Second of all, let’s say our heroine decides to share some of her body hate spiel with one of her fellow classmates. Not only has she poisoned her brain with judgment, but she’s also poisoned the mind and mood of her friend. Instead of adding to the positive vibe of her yoga studio, she’s now become an active participant in an unspoken hierarchy where certain bodies matter and others don’t. Without recognizing it, Jill has inadvertently assumed the role of her own oppressor.
At what point would YOU finally say, “I’ve had enough of hating my body”? Accepting our bodies is more than just size acceptance. It’s understanding that beneath these layers of complicated fabric, we’re all basically the same. Imperfect (yet absolutely perfect) humans.
I didn’t understand my body unhappiness for the majority of my life, and I believed what the media told me—I assumed my body was built incorrectly and desperately hoped to wake up one day looking like someone else. Instead of seeking out the core of my dislike, I chose to hide myself behind my clothes, makeup, and hair extensions. I happily took any route I could find to resemble the picture of beauty presented to me in movies, magazines, and TV shows. I know I’m not the only person who has felt this way—we want to be accepted by our peers, and the pursuit of peer acceptance results in a desperate (and ultimately futile) struggle to don someone else’s skin.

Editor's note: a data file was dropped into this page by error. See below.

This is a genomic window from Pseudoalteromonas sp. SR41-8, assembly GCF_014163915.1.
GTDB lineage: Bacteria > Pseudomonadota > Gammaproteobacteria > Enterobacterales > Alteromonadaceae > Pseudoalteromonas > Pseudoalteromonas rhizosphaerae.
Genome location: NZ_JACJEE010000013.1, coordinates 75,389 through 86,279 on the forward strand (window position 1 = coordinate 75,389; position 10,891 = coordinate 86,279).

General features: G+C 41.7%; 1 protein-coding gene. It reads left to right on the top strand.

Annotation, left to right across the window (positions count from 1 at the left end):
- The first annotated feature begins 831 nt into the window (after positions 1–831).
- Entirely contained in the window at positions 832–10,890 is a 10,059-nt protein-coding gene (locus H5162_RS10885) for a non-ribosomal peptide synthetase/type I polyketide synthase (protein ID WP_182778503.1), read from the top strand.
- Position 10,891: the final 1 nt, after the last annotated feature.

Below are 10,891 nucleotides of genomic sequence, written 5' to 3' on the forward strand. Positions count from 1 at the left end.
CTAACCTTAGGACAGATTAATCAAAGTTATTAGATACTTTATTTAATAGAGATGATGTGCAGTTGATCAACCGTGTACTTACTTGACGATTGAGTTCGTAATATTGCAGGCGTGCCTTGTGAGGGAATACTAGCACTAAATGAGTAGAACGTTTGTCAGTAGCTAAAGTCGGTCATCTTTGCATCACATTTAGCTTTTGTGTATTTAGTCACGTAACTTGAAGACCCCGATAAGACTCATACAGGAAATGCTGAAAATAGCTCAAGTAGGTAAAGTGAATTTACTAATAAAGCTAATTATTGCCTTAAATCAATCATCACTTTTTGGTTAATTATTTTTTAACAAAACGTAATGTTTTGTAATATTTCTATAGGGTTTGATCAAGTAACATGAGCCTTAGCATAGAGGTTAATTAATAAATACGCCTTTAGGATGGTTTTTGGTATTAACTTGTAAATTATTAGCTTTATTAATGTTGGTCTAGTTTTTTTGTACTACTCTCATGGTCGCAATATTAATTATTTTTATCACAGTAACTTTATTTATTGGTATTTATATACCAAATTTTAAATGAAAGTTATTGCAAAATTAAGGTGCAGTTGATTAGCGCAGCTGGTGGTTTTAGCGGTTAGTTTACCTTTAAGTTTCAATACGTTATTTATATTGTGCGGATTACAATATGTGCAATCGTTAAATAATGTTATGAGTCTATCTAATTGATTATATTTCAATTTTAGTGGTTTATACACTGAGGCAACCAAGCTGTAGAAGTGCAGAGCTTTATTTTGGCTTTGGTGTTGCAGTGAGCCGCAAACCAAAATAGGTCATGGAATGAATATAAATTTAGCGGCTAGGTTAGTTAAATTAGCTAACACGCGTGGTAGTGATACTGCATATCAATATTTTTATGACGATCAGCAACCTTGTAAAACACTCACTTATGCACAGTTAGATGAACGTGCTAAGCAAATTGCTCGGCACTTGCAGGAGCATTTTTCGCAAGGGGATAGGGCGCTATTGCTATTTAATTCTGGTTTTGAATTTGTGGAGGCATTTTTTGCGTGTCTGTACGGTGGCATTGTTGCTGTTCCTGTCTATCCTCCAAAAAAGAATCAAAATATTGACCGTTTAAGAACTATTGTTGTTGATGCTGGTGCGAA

If our lives truly revolve around acceptance, why don’t we focus that same amount of energy on SELF-acceptance? So many doctors immediately disregard self-acceptance in favor of facts and figures about scientifically accepted healthy body composition. Sometimes it feels like the entire Western medical profession believes losing weight and maintaining a body size that’s defined as “healthy” is the single route to happiness. I hope I’m not the only person who finds this argument laughable. We all struggle with debilitating emotional boundaries. Bad self-esteem and body shame know no size—they happen to everyone. What makes the difference is how we choose to handle our self-esteem issues and body shame—do we accept them or allow free rein over all our judgments?